Again, our rebirth and renewal are complete in Christ, but they are not yet perfect in this world. So sin is a danger. It is not only distasteful, it is deadly. Our rebirth and renewal have only begun. Therefore we must be engaged with the spirit of our minds in continual battle against the flesh, that is, against the perverted nature and character which clings to us until death and which because of the Old Adam is still lodged in our understanding, will, and all human powers. None of us are free of this even though we are no longer slaves to sin. We are not yet perfect. We are forgiven but not yet complete. In order that we do not resolve to perform service to God on the basis of our fallen imaginations in an arbitrary way of our own choosing which seems right to us, or begin to think that we need not serve God and neighbor because we are forgiven all our sins, and therefore conclude that the poor are of no concern to us, or that licentiousness is harmless, or that doctrine doesn’t really matter, it is necessary for the law of God constantly to light our way (paraphrase FC. Ep. VI. 4).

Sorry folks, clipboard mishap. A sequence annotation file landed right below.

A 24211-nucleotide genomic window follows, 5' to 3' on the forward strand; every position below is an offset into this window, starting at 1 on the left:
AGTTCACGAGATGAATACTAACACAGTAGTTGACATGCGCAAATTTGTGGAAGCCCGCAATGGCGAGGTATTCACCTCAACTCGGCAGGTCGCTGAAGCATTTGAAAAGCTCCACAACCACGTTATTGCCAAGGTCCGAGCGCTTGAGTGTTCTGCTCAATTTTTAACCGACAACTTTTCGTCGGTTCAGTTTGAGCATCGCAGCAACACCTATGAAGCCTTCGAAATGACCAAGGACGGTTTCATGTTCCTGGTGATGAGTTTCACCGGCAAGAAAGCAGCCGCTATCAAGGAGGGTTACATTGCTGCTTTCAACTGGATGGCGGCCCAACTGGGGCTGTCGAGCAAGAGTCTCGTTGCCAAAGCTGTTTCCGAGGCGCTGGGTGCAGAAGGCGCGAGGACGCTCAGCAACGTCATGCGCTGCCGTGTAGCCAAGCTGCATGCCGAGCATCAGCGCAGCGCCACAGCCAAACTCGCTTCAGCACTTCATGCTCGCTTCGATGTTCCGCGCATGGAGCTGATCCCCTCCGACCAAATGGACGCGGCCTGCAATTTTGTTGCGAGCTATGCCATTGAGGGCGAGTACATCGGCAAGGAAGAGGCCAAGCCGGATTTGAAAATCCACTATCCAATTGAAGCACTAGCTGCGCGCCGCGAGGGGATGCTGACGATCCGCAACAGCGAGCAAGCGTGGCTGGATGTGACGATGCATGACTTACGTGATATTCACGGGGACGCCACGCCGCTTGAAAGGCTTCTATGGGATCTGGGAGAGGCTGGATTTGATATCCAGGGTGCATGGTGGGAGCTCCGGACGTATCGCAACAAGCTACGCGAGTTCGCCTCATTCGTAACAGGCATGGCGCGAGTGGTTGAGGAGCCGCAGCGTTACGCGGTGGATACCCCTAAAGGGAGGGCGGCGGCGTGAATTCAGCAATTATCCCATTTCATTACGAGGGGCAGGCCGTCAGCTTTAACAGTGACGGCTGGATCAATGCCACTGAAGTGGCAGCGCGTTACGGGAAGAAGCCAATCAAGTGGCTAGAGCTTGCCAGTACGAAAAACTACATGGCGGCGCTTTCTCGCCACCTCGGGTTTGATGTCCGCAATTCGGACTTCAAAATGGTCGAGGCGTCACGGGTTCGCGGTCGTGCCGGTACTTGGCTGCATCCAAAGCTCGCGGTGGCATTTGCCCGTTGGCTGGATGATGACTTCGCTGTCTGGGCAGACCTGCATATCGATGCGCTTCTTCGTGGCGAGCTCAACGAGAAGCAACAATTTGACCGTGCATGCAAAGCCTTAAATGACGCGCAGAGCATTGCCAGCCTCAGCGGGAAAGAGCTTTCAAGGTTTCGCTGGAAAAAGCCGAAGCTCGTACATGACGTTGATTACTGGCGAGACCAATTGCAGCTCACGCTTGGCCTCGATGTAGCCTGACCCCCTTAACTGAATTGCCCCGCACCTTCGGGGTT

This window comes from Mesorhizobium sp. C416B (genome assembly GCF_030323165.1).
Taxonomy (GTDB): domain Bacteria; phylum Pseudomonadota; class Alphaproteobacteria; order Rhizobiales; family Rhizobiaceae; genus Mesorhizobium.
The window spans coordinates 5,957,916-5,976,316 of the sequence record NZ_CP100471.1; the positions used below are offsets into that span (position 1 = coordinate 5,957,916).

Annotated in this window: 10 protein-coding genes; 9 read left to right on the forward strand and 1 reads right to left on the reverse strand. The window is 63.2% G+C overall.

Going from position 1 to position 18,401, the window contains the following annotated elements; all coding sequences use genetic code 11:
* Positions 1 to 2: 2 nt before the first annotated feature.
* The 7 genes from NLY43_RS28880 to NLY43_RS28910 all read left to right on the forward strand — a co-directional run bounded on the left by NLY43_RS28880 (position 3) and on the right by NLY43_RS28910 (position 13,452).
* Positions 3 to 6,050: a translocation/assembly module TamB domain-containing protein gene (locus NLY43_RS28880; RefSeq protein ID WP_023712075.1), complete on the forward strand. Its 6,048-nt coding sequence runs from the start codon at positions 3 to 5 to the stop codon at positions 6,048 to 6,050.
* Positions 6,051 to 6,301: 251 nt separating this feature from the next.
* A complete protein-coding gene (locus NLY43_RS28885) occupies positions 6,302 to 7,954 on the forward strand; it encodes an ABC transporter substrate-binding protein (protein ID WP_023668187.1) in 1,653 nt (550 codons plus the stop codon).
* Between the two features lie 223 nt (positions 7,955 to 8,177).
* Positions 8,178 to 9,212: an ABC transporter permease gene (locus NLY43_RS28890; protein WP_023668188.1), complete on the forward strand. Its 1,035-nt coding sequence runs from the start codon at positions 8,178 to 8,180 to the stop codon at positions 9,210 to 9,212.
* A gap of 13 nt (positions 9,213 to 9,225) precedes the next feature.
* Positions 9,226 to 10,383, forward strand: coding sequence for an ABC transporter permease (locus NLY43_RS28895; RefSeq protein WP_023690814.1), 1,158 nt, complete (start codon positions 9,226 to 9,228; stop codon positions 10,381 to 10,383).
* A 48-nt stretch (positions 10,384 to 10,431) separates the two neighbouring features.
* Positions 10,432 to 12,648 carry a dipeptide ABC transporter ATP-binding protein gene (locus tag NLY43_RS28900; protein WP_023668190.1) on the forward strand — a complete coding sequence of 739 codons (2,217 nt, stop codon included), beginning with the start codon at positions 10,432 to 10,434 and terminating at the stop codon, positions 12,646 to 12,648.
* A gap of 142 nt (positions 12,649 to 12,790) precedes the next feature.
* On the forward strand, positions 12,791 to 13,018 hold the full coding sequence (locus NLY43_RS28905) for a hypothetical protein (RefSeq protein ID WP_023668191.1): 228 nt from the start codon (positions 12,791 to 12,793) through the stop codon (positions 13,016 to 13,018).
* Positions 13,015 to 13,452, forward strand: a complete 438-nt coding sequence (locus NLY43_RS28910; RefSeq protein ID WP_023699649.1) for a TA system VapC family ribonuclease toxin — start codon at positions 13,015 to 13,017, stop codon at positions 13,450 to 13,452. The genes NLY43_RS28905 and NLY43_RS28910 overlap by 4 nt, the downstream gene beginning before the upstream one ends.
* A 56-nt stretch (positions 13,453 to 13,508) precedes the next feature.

Christians need the Law. They need its accusations and exposure that they know their need for God’s mercy. They need its threats to keep them from giving into temptation in outward ways and making things worse. And they need its light and guidance that they  might enjoy even now the joy of knowing what is good and of being at one with God in will and deed.